Tax & Budgets
Big Tax Changes Coming? Three Blue States and Two Red States to Watch
January 25, 2024 | Ryan Maness
This year, MultiState’s tax team has tracked nearly 100 bills from 23 states that sought to reduce or eliminate taxes on tangible personal property (TPP). While we often think of property taxes as the taxation of land or structures built on that land, TPP taxes extend this to any of the individual things that a business might utilize. This can include everything from office furniture, to industrial equipment, to saleable inventory. This is distinct from a sales tax, which is applied at the moment property is acquired through a transaction, and is instead a recurring ad valorem tax based on the state’s appraisal of the value of that property.
Generally these bills fall into one of four categories: bills eliminating the tax, bills reducing the assessment rates used to calculate tax liability, bills increasing the minimum property value threshold for taxation, and bills establishing a credit for taxes paid. As you can see from the map, bills that propose to eliminate the tax were the most prevalent this year.
Bills that would fully eliminate the tax on TPP or provide a 100 percent exemption were the most popular, with introductions in thirteen states (Arizona, Colorado, Kentucky, Louisiana, Maine, Maryland, Massachusetts, Minnesota, Mississippi, Texas, West Virginia, Wisconsin, and Wyoming). This popularity is at least partially attributable to the fact that economists and tax policy experts typically favor the full repeal of the tax on TPP in order to eliminate the economic distortions that can occur from taxing inputs and inventory. While several states took steps towards fully eliminating taxes on tangible personal property, Wisconsin made the most progress legislatively.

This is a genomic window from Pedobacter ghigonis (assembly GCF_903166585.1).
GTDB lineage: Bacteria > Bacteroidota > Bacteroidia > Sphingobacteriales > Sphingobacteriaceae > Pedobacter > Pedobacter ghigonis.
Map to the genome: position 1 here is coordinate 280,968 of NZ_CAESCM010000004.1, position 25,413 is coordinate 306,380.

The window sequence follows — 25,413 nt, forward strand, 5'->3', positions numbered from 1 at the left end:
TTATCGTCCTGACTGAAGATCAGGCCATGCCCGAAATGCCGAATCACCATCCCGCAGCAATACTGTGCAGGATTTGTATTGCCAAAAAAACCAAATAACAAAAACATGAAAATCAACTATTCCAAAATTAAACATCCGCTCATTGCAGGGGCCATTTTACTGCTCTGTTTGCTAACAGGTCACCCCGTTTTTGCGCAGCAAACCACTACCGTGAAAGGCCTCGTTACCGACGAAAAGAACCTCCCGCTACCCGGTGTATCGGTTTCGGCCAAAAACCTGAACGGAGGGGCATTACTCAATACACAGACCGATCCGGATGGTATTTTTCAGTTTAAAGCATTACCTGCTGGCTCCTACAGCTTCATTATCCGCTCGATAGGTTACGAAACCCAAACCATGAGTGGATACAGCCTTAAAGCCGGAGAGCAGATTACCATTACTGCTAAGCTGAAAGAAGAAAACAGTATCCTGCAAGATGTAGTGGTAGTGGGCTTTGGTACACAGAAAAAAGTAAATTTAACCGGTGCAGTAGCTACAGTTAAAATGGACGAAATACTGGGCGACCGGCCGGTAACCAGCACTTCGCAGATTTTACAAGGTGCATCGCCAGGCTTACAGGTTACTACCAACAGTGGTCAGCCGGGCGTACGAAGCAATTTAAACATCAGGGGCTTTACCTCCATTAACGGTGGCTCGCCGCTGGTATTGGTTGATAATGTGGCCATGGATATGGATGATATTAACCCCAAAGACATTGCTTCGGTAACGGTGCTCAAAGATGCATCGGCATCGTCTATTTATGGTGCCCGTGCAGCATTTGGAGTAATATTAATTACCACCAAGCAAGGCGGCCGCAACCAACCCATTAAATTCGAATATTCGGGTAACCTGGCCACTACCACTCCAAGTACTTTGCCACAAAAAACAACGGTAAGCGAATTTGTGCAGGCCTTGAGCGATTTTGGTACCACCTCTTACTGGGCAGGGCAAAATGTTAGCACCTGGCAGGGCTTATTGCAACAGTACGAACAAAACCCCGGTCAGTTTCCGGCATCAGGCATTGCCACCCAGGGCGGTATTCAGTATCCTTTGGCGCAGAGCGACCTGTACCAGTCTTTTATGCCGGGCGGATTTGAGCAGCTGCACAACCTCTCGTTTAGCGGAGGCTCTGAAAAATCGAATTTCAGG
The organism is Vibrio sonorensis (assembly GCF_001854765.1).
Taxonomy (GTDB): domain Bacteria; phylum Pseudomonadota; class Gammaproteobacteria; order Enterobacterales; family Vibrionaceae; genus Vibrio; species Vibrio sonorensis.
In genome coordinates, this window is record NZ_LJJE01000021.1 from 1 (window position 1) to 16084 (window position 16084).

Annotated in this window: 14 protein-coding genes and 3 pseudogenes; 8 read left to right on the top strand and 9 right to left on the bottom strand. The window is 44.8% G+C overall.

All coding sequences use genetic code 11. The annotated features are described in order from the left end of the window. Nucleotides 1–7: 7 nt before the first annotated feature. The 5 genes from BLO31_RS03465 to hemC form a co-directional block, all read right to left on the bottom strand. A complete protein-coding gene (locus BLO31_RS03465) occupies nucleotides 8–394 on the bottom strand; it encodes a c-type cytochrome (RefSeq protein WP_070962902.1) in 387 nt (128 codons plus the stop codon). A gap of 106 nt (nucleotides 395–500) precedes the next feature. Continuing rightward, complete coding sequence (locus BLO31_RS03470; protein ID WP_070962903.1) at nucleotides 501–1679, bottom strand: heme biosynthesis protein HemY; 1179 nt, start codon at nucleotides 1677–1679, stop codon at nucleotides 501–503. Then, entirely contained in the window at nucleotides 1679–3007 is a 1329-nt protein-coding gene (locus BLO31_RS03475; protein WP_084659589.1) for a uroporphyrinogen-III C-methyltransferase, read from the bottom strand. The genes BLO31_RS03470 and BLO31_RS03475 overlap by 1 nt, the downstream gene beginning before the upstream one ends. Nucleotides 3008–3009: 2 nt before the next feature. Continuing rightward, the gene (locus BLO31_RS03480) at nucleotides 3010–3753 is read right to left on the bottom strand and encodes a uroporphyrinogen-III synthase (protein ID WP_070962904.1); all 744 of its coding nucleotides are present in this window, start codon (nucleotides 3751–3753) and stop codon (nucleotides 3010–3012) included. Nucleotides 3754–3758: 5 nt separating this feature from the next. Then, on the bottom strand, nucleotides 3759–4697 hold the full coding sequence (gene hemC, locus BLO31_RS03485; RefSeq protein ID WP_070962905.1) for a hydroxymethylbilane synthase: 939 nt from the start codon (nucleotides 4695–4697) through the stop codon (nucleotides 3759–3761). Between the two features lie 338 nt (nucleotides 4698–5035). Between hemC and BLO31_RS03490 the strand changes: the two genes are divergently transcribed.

Texas has been the most active state, proposing six measures that would fully exempt TPP from taxation. Four of these measures would enshrine this new exemption into the state’s constitution. Property tax reform was a particular legislative focus this year in Texas, with Governor Greg Abbott (R) calling two special sessions focusing on it, but lawmakers ultimately chose to exclude TPP tax elimination as part of their final deal (which instead increased the homestead exemption, established an appraisal cap, and franchise tax cuts).
Wisconsin legislators repealed their tangible personal property tax this year after several attempts in previous years. Governor Tony Evers (D) originally included the proposal as part of his executive budget (SB 70), but it ultimately passed as a part of a deal (AB 245) to allow the city of Milwaukee to increase its local sales tax levy.
An Arizona TPP elimination bill (SB 1263) also gained some traction, clearing the Senate by a vote of 16-13 in late February. It has not moved since a second reading in the House on February 28. The Arizona Legislature is currently in recess but is set to return to finish its legislative work for the year in August.